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Picasso and Einstein Meet in Vienna

Vienna Theatre Company presents “Picasso at the Lapin Agile,” a Steve Martin comedy.

‘Picasso at the Lapin Agile’

Tickets are priced at $13 each; performances run Oct. 18, 19, 25, and 26, and Nov. 1 and 2, at 8 p.m. Matinee performances at 2 p.m. on Oct. 27 and Nov. 3. Buy tickets for “Picasso at the Lapin Agile” at the Vienna Community Center, 120 Cherry St. S.E., at door or in advance.

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Bill Byrnes, in character as Picasso’s agent Sagot, banters with bartender Freddy as Lapin Agile customer Gaston (played by Josephy LeBlanc) takes it all in.

If you smile at Steve Martin’s humor and appreciate high-quality community theatre, you can find both at the Vienna Theatre Company upcoming production of Martin’s “Picasso at the Lapin Agile.” Characterized as a comedy, the 90-minute one-act play incorporates thought-provoking perspectives infused with episodes of levity. In other words, it embodies the essence of Steve Martin’s humor interpretation.

In this fictional accounting, two famous minds of the early 20th century—Pablo Picasso and Albert Einstein—meet at a Parisian bar in 1904. Amid a cast of colorful and quirky characters, Picasso and Einstein verbally spar about the meanings of science and art. A year after this “imagined” meeting, Einstein publishes his special theory of relativity, and emerging artistic talent Picasso is selling pieces that generate interest in the burgeoning art-as-an-investment community.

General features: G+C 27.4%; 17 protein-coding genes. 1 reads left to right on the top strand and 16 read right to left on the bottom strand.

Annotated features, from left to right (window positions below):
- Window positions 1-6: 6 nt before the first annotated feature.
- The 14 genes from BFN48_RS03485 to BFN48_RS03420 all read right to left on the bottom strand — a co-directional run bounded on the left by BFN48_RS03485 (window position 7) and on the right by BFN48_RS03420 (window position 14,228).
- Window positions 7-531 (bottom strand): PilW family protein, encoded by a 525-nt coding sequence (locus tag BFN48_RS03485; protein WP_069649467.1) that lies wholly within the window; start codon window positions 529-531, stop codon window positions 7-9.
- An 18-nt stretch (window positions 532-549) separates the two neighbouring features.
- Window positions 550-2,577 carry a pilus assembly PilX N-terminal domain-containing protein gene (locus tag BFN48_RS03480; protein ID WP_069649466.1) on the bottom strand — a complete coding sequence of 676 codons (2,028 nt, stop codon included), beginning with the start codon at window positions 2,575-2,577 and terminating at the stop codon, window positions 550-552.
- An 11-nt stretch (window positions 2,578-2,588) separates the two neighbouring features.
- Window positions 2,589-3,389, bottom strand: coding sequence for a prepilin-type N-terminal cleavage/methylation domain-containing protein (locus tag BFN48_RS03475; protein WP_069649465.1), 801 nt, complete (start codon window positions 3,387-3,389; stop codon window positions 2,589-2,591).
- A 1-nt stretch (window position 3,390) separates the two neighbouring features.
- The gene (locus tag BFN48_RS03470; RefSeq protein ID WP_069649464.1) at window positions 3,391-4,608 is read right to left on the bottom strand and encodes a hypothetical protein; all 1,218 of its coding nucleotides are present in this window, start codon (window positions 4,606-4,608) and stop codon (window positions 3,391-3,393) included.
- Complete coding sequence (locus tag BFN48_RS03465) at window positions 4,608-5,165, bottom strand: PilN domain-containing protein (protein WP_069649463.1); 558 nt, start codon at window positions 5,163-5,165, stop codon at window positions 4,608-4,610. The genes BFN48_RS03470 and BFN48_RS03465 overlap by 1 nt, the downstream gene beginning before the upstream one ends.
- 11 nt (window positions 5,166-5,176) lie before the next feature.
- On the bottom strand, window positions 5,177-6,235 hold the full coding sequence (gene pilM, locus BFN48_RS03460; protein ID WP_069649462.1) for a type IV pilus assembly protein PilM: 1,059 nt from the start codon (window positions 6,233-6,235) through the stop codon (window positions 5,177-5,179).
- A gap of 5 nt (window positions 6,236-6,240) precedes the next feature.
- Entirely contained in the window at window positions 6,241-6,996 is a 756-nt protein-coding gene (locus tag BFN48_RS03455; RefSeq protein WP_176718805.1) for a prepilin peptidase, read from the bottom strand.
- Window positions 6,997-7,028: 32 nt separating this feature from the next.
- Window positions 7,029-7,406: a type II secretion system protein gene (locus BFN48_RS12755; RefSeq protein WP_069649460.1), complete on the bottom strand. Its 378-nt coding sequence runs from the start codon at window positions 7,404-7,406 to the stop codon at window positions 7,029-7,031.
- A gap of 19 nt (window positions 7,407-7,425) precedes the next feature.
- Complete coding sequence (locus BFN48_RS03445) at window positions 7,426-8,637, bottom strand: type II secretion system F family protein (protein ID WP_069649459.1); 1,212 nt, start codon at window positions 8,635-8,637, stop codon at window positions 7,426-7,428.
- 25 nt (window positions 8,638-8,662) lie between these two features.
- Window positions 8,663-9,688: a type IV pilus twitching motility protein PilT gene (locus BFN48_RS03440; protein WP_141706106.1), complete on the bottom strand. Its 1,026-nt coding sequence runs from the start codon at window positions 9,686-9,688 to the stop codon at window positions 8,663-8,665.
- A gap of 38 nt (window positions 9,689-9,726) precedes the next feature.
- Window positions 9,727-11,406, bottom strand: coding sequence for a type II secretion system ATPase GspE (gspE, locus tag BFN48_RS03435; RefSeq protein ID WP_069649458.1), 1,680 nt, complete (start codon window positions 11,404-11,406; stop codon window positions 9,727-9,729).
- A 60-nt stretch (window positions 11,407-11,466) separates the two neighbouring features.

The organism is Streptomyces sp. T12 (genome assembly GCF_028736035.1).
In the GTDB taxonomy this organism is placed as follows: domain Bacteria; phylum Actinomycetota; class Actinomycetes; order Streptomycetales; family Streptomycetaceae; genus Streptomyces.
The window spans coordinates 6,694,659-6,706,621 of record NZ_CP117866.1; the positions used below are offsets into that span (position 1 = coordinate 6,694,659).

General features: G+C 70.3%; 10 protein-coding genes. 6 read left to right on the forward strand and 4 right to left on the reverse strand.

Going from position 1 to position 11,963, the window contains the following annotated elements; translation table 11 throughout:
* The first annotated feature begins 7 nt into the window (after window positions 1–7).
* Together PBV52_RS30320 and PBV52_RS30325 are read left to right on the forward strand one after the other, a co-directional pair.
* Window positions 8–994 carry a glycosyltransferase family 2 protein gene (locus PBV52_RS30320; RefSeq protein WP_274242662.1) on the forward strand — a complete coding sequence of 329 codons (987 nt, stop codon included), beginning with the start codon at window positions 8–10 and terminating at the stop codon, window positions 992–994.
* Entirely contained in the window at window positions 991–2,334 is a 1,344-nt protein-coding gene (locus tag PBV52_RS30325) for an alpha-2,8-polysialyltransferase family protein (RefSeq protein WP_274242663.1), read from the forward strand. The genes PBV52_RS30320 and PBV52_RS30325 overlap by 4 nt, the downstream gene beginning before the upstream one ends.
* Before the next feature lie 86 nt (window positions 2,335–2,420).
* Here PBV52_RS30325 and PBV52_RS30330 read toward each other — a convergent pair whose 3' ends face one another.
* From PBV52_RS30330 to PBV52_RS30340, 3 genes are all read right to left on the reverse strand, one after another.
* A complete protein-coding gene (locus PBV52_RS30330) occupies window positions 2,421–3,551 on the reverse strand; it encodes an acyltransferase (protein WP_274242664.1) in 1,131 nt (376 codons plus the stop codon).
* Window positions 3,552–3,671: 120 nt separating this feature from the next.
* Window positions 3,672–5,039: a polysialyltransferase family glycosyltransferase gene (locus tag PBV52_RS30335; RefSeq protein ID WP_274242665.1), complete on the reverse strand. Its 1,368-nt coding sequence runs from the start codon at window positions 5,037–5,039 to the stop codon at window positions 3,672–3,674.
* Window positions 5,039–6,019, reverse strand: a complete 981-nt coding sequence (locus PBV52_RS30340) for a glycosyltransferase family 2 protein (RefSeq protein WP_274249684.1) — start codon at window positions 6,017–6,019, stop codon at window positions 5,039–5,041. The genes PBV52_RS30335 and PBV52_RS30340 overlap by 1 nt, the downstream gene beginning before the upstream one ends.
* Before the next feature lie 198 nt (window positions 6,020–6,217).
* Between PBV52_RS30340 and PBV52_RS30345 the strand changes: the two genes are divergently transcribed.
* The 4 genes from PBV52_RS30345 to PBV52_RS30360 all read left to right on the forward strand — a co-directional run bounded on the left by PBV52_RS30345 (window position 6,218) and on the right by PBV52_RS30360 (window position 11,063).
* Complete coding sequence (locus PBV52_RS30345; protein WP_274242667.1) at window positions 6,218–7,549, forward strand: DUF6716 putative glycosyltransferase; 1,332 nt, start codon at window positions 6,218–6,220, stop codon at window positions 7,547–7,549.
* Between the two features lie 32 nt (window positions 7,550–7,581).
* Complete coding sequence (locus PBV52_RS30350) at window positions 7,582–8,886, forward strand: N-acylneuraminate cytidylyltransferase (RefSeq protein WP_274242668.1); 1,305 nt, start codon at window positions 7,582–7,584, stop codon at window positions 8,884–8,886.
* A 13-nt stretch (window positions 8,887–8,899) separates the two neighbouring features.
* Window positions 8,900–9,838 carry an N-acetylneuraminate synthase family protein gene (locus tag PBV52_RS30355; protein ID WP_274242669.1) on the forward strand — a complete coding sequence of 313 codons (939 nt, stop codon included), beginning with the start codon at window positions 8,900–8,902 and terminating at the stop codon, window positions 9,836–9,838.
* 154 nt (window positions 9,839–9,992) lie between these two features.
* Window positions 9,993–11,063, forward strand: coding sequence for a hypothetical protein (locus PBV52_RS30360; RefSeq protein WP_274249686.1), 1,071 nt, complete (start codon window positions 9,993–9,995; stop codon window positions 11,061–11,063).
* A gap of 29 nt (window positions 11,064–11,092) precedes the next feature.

“I was fascinated by the trail of Einstein,” said Bill Byrnes of McLean, who moonlights as a theoretical physicist by day. Byrnes’s Sagot, Picasso’s art agent and dealer, recognizes the potential economic value of Picasso’s art pieces and encourages buyers to invest in them. “The play’s a mixture of goofiness and profundity,” said Byrnes. “Genius is lurking everywhere.”

Vienna resident Stu Fischer, a retired attorney, brings Freddy the bartender to life. Freddy plays off the repartee of Picasso, Einstein and Sagot, reacting to clashes and egos breaking out. “He’s not particularly the brightest person around, but, he likes to think he is,” said Fischer. “He likes ideas, he’s interested in the people.

“There’s clever banter going on in the bar that is, sometimes, surreal. They get into silly arguments, and you think, ‘are they really arguing about this?’”

Gaston, as described by Joseph LeBlanc, is the “Groucho Marx of the Parisian bar scene.”

“Nobody impresses Gaston,” said LeBlanc. “He’s just a sarcastic old guy who hangs out there.” LeBlanc himself once visited the real Lapin Agile when he was in Paris, working on his dissertation.

Rehearsals for this production began in August and the cast of characters comes from throughout Northern Virginia. Director Pat Kallman started development of this project a year ago.

“There are some weighty subjects brought up in the bar, even though it’s a comedy,” said Kallman. “You can draw correlations between what they thought then and what we know now.”

Added Fischer, “it’s also pretty funny.”

The Vienna Theatre Company is sponsored by the Town of Vienna Department of Parks and Recreation, and holds its performances in the auditorium of the Vienna Community Center.

Tickets for “Picasso at the Lapin Agile” are priced at $13 per admission. Performances run on Oct. 18, 19, 25, and 26, and Nov. 1 and 2, at 8 p.m. Matinee performances are at 2 p.m. on Oct. 27 and Nov. 3.

Buy tickets for “Picasso at the Lapin Agile” at the Vienna Community Center, 120 Cherry St. S.E., Vienna, at the door or in advance.

“Picasso at the Lapin Agile” is directed by Patricia Kallman and produced by John Ingargiola. To learn more about the Vienna Theatre Company, go to www.viennatheatrecompany.org.

—Donna Manz